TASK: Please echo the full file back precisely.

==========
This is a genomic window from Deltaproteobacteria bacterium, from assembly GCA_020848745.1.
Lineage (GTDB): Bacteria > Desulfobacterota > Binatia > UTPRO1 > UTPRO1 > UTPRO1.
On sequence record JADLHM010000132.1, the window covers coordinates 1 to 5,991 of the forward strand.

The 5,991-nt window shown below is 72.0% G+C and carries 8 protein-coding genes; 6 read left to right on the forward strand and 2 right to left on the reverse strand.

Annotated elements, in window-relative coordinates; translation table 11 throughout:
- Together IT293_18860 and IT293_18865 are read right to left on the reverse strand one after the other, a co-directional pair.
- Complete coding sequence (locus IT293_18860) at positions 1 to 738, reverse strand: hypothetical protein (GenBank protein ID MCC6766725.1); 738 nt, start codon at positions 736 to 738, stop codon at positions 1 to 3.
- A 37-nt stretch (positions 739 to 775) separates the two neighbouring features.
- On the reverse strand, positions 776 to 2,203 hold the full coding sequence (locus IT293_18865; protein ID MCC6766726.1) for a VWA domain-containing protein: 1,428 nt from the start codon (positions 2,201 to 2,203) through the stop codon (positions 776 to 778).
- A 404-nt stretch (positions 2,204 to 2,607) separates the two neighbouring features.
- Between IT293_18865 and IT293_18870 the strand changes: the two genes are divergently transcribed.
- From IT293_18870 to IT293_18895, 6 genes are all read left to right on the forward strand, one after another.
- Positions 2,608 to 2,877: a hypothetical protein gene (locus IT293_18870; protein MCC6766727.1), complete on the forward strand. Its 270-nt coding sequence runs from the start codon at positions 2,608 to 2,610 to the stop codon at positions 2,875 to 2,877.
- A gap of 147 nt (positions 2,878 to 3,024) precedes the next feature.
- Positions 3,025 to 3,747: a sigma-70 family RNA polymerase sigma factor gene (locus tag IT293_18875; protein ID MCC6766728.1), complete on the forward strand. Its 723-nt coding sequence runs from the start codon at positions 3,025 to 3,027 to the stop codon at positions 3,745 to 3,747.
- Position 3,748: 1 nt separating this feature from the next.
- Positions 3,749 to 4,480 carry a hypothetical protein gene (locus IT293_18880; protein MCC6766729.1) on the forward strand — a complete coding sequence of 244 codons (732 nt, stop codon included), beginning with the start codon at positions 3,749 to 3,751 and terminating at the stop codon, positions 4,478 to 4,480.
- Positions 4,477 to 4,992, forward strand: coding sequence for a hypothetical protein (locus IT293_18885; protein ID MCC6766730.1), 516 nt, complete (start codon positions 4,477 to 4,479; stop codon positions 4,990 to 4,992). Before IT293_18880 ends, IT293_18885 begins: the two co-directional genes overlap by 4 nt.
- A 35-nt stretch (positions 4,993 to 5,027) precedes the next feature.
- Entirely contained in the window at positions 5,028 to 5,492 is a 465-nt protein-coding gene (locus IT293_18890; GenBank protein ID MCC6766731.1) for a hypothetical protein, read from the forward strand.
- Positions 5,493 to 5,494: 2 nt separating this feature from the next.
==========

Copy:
This is a genomic window from Deltaproteobacteria bacterium, from assembly GCA_020848745.1.
Lineage (GTDB): Bacteria > Desulfobacterota > Binatia > UTPRO1 > UTPRO1 > UTPRO1.
On sequence record JADLHM010000132.1, the window covers coordinates 1 to 5,991 of the forward strand.

The 5,991-nt window shown below is 72.0% G+C and carries 8 protein-coding genes; 6 read left to right on the forward strand and 2 right to left on the reverse strand.

Annotated elements, in window-relative coordinates; translation table 11 throughout:
- Together IT293_18860 and IT293_18865 are read right to left on the reverse strand one after the other, a co-directional pair.
- Complete coding sequence (locus IT293_18860) at positions 1 to 738, reverse strand: hypothetical protein (GenBank protein ID MCC6766725.1); 738 nt, start codon at positions 736 to 738, stop codon at positions 1 to 3.
- A 37-nt stretch (positions 739 to 775) separates the two neighbouring features.
- On the reverse strand, positions 776 to 2,203 hold the full coding sequence (locus IT293_18865; protein ID MCC6766726.1) for a VWA domain-containing protein: 1,428 nt from the start codon (positions 2,201 to 2,203) through the stop codon (positions 776 to 778).
- A 404-nt stretch (positions 2,204 to 2,607) separates the two neighbouring features.
- Between IT293_18865 and IT293_18870 the strand changes: the two genes are divergently transcribed.
- From IT293_18870 to IT293_18895, 6 genes are all read left to right on the forward strand, one after another.
- Positions 2,608 to 2,877: a hypothetical protein gene (locus IT293_18870; protein MCC6766727.1), complete on the forward strand. Its 270-nt coding sequence runs from the start codon at positions 2,608 to 2,610 to the stop codon at positions 2,875 to 2,877.
- A gap of 147 nt (positions 2,878 to 3,024) precedes the next feature.
- Positions 3,025 to 3,747: a sigma-70 family RNA polymerase sigma factor gene (locus tag IT293_18875; protein ID MCC6766728.1), complete on the forward strand. Its 723-nt coding sequence runs from the start codon at positions 3,025 to 3,027 to the stop codon at positions 3,745 to 3,747.
- Position 3,748: 1 nt separating this feature from the next.
- Positions 3,749 to 4,480 carry a hypothetical protein gene (locus IT293_18880; protein MCC6766729.1) on the forward strand — a complete coding sequence of 244 codons (732 nt, stop codon included), beginning with the start codon at positions 3,749 to 3,751 and terminating at the stop codon, positions 4,478 to 4,480.
- Positions 4,477 to 4,992, forward strand: coding sequence for a hypothetical protein (locus IT293_18885; protein ID MCC6766730.1), 516 nt, complete (start codon positions 4,477 to 4,479; stop codon positions 4,990 to 4,992). Before IT293_18880 ends, IT293_18885 begins: the two co-directional genes overlap by 4 nt.
- A 35-nt stretch (positions 4,993 to 5,027) precedes the next feature.
- Entirely contained in the window at positions 5,028 to 5,492 is a 465-nt protein-coding gene (locus IT293_18890; GenBank protein ID MCC6766731.1) for a hypothetical protein, read from the forward strand.
- Positions 5,493 to 5,494: 2 nt separating this feature from the next.